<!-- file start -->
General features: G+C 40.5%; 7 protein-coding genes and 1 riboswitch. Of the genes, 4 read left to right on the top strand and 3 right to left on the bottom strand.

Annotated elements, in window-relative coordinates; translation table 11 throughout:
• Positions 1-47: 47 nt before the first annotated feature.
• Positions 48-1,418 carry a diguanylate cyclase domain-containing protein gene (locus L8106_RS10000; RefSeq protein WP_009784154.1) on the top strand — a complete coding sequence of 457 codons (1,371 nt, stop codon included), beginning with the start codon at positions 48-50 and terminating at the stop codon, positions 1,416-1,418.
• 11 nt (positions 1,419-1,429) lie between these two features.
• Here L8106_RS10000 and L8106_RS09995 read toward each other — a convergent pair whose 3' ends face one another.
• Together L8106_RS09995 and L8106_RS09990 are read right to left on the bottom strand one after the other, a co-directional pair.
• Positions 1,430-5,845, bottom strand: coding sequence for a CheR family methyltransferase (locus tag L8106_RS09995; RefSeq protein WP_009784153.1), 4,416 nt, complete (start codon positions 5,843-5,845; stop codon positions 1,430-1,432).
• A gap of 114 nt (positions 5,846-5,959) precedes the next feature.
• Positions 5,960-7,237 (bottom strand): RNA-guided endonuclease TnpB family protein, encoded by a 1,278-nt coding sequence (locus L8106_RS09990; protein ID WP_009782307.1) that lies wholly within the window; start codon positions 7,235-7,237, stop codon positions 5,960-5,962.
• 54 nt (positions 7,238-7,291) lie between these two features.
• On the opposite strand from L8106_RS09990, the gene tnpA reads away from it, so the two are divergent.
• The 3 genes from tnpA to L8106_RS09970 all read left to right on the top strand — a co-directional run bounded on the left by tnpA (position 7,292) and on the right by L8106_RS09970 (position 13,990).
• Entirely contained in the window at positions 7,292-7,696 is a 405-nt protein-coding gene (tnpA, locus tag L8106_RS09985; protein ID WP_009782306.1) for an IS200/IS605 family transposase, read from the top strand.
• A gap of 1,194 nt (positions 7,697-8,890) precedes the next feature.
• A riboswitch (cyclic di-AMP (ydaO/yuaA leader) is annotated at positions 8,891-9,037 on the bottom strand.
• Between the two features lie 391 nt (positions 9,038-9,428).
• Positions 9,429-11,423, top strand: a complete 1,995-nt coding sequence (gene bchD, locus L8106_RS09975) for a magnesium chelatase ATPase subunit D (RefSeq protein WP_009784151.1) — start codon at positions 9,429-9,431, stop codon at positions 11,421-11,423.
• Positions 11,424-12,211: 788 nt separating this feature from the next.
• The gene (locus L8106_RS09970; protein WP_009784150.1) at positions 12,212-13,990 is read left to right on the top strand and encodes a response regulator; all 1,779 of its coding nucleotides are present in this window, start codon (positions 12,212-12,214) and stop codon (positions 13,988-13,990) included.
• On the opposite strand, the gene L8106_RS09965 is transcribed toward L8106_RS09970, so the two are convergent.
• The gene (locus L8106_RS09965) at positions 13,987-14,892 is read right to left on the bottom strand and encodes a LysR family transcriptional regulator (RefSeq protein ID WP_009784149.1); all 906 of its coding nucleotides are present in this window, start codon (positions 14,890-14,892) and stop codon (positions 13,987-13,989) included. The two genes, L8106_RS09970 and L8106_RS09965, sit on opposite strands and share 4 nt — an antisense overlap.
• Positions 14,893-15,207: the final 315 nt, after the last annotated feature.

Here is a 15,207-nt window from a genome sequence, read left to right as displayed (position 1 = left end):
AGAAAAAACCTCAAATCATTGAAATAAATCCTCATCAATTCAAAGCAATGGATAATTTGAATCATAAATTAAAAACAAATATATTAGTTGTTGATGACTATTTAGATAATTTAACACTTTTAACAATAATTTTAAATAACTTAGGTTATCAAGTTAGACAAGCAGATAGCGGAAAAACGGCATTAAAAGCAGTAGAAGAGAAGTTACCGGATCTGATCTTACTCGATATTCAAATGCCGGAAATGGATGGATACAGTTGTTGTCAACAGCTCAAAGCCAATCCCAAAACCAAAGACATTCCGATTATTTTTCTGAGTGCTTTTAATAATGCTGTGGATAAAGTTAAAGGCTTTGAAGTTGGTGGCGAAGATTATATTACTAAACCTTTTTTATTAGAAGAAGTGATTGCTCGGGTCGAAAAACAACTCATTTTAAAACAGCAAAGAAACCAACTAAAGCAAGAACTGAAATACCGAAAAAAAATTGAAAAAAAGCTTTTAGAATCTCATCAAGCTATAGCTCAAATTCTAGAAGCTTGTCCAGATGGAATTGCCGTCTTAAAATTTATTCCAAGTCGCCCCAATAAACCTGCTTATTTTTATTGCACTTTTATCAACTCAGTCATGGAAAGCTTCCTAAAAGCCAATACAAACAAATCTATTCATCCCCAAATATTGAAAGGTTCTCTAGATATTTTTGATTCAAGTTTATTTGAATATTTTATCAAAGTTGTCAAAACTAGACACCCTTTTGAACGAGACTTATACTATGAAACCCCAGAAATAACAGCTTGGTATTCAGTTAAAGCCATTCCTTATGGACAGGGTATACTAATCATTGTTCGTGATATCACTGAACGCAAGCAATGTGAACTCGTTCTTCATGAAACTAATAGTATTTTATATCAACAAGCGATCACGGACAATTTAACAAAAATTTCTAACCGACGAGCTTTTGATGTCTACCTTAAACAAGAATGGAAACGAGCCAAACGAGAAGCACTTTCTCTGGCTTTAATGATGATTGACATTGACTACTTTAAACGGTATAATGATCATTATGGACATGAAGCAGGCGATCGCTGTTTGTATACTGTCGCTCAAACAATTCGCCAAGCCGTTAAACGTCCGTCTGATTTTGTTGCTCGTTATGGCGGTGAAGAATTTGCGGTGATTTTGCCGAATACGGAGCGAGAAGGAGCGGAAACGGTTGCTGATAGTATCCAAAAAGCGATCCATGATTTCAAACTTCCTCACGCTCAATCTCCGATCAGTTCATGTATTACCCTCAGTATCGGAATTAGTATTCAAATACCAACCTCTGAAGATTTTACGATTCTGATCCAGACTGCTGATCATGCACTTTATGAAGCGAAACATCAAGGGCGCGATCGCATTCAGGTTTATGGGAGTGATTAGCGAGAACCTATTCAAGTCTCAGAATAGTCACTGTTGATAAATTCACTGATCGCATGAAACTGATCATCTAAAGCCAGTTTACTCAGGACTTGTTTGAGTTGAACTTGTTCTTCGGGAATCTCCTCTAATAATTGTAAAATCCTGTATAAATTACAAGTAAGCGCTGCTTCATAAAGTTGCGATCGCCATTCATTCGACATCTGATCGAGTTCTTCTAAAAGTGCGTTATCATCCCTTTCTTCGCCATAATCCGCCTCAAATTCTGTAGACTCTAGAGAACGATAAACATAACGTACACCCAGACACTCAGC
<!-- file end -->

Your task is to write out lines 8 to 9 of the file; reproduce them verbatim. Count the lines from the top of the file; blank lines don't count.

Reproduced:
• Positions 1,430-5,845, bottom strand: coding sequence for a CheR family methyltransferase (locus tag L8106_RS09995; RefSeq protein WP_009784153.1), 4,416 nt, complete (start codon positions 5,843-5,845; stop codon positions 1,430-1,432).
• A gap of 114 nt (positions 5,846-5,959) precedes the next feature.